Before condemning the thugs who are looting and burning the city, Stephanie Rawlings-Blake talked about giving ‘space’ to people intent on destruction, showing a startling lack of common sense.
Yes, she said it.
Baltimore Mayor Stephanie Rawlings-Blake stood before the news cameras over the weekend and really did say, “We also gave those who wish to destroy space to do that as well.”
She uttered these words while explaining how she had sought to maintain “the very delicate balance” between the right to protest and the safety of police officers as a week of demonstrations over the death of Freddie Gray began to turn violent on Saturday.
“We work very hard to keep that balance and to put ourselves in the best position to de-escalate,” she said. “And that’s what we saw.”
After that success over the weekend, she apparently took the same approach on Monday. And this time those who wished to destroy just kept destroying and destroying as the situation escalated to where Maryland Governor Larry Hogan activated the National Guard.
Rawlings-Blake was only 21 at the time of the Crown Heights Riots in 1991, when New York Mayor David Dinkins held the police back in order to let protesters “blow off a little steam.” But, the destructive result was something anyone who runs a city should have studied.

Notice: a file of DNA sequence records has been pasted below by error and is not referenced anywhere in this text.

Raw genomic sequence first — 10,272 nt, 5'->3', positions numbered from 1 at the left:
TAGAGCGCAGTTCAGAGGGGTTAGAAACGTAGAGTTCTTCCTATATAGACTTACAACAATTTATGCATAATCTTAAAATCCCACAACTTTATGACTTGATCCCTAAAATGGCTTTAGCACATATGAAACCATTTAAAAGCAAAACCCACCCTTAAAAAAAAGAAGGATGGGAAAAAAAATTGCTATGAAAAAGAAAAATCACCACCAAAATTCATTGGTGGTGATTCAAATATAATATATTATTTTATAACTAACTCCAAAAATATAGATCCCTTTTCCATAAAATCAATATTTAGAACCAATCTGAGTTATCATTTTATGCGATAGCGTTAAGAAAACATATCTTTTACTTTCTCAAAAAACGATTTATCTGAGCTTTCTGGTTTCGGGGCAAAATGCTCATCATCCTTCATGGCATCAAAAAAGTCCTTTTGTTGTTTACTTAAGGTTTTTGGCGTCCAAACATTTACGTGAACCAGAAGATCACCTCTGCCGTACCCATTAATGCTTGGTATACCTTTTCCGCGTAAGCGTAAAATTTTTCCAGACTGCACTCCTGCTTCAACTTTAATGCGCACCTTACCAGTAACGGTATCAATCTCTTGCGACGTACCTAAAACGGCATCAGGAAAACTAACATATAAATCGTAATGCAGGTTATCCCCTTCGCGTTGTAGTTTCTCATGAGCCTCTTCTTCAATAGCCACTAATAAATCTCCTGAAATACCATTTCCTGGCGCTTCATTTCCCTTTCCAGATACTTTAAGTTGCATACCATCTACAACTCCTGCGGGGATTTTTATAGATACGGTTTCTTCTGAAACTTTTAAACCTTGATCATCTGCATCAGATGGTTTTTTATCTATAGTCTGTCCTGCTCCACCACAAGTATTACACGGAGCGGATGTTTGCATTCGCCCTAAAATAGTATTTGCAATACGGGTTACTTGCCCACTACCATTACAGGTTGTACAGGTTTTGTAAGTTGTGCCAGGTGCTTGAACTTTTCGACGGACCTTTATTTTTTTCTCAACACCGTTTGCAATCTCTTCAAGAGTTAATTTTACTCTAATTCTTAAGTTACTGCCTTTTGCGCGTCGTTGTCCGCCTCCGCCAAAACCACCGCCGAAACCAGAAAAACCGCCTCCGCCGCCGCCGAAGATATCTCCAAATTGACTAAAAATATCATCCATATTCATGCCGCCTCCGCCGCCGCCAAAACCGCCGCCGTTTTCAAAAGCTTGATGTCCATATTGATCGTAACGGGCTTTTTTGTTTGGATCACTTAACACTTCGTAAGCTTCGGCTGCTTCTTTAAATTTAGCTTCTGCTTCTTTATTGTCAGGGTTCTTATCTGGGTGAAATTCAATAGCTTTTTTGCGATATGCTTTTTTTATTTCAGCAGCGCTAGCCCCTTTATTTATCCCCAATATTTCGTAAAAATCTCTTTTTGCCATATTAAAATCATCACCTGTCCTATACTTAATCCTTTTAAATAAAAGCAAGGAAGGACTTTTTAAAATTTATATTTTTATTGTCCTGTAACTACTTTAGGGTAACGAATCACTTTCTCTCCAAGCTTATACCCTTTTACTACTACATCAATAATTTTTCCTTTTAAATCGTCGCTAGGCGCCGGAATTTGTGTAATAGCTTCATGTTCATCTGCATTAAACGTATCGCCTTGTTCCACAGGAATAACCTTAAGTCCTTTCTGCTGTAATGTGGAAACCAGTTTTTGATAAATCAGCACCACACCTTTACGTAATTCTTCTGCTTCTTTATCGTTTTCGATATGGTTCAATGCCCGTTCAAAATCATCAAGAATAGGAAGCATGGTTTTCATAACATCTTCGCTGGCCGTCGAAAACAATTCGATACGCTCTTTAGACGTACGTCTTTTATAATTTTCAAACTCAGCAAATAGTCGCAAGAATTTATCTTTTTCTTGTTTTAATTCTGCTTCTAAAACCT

Baltimore now suddenly became Crown Heights on steroids.
And to make matters worse, each thrown brick and bottle, each trashed car, each store looted and burned was an insult to Freddie Gray’s twin sister. Her brother had become the second young man to suffer fatal spinal injuries after being arrested for a petty crime and loaded into a Baltimore police van. She nonetheless remained a voice for peace.
“My family wants to say, can you all please stop the violence?” Fredricka Gray said. “Freddie Gray would not want this.”
Monday began with the chilling word from the Baltimore police of a “credible threat” that the Black Guerilla Family, the Crips, and the Bloods had formed an alliance to kill white cops as if were suddenly back in the 1970s and the time of the Black Liberation Army.
She gave not the slightest glimmer of feeling that she should be held accountable for anything.
Yet, as hundreds of mourners attended Freddie Gray’s funeral, we seemed to be in our own time after all, with the mayor and the police commissioner both African-American and both pledging that justice would be done. Fredricka Gray was burying her twin and you had to hope that her plea for nonviolence would be heeded.
But with the afternoon, the city seemed to tumble even further back in time, before the 1970s to the riots of 1968 sparked by the assassination of the Rev. Dr. Martin Luther King, Jr.
Now, as then, the throwing of bricks and bottles was followed by trashing police cars and looting stores and setting fires. All you needed was somebody to shout, “Burn, baby, burn!”
Rev. Jamal Bryant, senior pastor of the Empowerment Temple AME Church, came from Gray’s funeral to one of the flashpoints.
“This is not what the family asked for today of all days,” he told reporters. “This was a day of sacred closure.”
He saw reasons for the violence, but no excuses.
“It’s frustration, anger, and disrespect to the family.”
He spoke of his parishioners joining the Nation of Islam in forming a “human wall” in an attempt to contain the trouble for which there proved to be no immediate containment.
Read more at The Daily Beast.